This Is The Proper Way to Roast Butternut Squash
Master this delicious winter vegetable once and for all.
Butternut squash is one of my favorite cold weather vegetables, and roasting is one of the best ways to prepare it because it amplifies the natural sweetness of the squash. Tender cubes of roasted, caramelized squash are a comforting, go-with-anything vegetable side, and can be made with just three pantry staples: oil, salt, and pepper. Here's how to do it:
Peel it (or don't)
The only tricky thing about cooking butternut squash is cutting it, because of its curvy shape and thick skin. I like to strip off the skin with a vegetable peeler, then cut off the top and bottom of the squash with a sharp chef's knife. To make this step easier, choose a squash with a long, straight neck—they are much easier to peel and slice. If you're making mashed or pureed roasted butternut squash, you can skip this step and leave the peel on the squash.
Cube it (or don't)
Once your squash is peeled, use the knife to cut it into two parts: the neck, and the round bottom. Once you slice the neck lengthwise into two halves, it is easy to cut into cubes or chunks. Try to make them as uniform in size as possible so they will roast evenly. Then scoop out and discard the seeds from the bottom of the squash and cut the flesh into cubes or chunks as well. If you're making mashed butternut squash, carefully slice the squash lengthwise to make two halves and scoop out the seeds.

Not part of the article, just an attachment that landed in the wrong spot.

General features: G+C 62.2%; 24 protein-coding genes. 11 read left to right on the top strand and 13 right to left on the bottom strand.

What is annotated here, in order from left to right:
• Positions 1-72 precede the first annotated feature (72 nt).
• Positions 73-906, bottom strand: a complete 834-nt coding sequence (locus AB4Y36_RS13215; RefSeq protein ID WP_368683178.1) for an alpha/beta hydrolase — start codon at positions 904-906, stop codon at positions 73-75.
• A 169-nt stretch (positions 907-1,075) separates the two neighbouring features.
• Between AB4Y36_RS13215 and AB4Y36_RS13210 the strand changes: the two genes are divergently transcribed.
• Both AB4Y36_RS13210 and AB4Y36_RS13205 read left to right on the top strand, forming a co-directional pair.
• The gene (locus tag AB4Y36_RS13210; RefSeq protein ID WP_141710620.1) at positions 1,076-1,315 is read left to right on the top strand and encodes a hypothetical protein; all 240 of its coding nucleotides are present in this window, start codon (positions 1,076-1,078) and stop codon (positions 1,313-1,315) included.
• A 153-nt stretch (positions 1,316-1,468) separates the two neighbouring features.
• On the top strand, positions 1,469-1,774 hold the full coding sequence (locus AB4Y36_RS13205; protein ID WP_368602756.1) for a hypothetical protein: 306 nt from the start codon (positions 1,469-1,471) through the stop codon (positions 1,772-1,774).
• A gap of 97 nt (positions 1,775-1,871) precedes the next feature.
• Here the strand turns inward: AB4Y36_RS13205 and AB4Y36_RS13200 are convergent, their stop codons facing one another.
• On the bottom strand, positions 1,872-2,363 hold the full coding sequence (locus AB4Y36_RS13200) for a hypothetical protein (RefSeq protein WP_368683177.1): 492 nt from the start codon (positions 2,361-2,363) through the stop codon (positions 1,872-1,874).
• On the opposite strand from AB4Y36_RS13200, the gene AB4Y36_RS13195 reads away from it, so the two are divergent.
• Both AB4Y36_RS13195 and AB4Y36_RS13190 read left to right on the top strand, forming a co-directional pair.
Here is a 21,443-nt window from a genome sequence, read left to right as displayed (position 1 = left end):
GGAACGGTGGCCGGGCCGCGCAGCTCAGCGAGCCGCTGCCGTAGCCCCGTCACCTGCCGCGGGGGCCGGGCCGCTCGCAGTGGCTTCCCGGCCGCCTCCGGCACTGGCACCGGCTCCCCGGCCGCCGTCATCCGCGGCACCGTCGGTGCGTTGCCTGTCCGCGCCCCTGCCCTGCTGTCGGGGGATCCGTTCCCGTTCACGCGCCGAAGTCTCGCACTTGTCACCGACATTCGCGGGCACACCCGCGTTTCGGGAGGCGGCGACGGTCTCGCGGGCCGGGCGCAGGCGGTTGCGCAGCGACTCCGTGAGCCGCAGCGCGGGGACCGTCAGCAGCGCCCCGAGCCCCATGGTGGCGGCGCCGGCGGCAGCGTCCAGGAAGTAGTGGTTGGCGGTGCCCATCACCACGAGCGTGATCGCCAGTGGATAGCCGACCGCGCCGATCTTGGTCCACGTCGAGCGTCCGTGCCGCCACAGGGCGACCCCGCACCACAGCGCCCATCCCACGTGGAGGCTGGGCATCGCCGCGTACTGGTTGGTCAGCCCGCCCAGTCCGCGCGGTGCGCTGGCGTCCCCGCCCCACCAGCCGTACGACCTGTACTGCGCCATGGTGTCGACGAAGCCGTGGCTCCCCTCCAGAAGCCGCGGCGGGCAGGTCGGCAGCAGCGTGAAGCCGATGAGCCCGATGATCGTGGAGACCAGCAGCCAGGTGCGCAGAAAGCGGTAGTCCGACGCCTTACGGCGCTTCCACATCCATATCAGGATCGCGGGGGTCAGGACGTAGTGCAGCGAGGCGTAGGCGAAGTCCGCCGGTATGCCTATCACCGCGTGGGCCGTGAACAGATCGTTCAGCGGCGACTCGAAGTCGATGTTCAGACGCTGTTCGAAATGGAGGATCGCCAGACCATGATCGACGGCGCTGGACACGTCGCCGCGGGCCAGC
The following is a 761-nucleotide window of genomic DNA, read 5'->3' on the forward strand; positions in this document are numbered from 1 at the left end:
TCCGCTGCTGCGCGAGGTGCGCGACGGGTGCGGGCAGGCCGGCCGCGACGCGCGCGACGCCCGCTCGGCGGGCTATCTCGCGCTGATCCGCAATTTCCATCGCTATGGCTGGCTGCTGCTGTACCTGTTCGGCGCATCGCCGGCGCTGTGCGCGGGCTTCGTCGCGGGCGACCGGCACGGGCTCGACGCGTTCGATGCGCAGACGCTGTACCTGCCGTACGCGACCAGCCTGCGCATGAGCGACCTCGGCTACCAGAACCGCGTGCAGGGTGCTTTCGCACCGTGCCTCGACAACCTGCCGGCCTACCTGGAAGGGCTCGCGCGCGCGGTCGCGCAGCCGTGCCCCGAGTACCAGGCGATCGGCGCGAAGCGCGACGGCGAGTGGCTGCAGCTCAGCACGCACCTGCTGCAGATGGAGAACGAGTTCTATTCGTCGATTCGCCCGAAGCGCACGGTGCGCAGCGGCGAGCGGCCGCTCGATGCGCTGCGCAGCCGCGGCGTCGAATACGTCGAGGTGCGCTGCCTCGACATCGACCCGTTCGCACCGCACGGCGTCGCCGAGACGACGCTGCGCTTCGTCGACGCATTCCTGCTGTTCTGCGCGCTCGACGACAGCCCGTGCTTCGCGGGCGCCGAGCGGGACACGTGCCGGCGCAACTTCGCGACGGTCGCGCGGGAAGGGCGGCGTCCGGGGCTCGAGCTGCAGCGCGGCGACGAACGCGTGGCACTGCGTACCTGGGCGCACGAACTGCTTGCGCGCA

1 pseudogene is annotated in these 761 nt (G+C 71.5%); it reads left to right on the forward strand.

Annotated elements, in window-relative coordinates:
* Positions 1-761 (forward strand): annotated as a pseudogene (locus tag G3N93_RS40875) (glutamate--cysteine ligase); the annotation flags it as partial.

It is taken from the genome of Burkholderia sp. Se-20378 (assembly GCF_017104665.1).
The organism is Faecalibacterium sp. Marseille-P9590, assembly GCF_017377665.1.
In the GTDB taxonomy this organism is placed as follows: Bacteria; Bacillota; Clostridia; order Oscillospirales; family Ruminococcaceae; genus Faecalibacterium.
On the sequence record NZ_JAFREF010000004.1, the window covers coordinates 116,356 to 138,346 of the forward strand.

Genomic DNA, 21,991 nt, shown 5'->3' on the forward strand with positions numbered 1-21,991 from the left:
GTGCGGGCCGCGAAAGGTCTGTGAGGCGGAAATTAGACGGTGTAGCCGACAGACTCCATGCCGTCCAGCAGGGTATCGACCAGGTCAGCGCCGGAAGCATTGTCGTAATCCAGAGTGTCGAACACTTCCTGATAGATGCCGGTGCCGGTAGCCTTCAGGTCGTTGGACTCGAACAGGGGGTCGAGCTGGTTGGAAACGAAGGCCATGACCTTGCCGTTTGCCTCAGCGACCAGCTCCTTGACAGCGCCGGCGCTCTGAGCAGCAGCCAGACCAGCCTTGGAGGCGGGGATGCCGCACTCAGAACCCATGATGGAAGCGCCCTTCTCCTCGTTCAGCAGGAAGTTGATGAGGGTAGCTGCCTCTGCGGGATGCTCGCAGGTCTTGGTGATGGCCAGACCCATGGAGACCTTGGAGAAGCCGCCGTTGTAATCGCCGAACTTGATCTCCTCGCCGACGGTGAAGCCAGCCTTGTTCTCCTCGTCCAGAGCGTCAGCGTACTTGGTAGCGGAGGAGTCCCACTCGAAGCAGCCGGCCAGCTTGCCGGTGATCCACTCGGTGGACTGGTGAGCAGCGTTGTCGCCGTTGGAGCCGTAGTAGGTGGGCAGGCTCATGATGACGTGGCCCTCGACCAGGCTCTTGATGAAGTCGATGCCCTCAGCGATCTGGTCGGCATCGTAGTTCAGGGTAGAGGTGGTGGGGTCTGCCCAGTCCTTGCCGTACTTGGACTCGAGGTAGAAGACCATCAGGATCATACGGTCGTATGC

While you're chopping, preheat the oven to 400˚F. Place the cubed squash on a sheet pan. Drizzle the squash with olive oil and use your hands to toss the pieces so they are completely coated with oil. Season generously with kosher salt and freshly cracked black pepper and toss again. Arrange the squash in a single layer and roast in the preheated oven for 25 to 30 minutes, or until all of the pieces are tender. If you're making mashed butternut squash, coat the flesh side of the two halves evenly with oil, season with salt and pepper, and roast cut-side down on a sheet pan at 400˚F for an hour. The squash is done when you can easily insert and remove a paring knife into the skin side of the squash.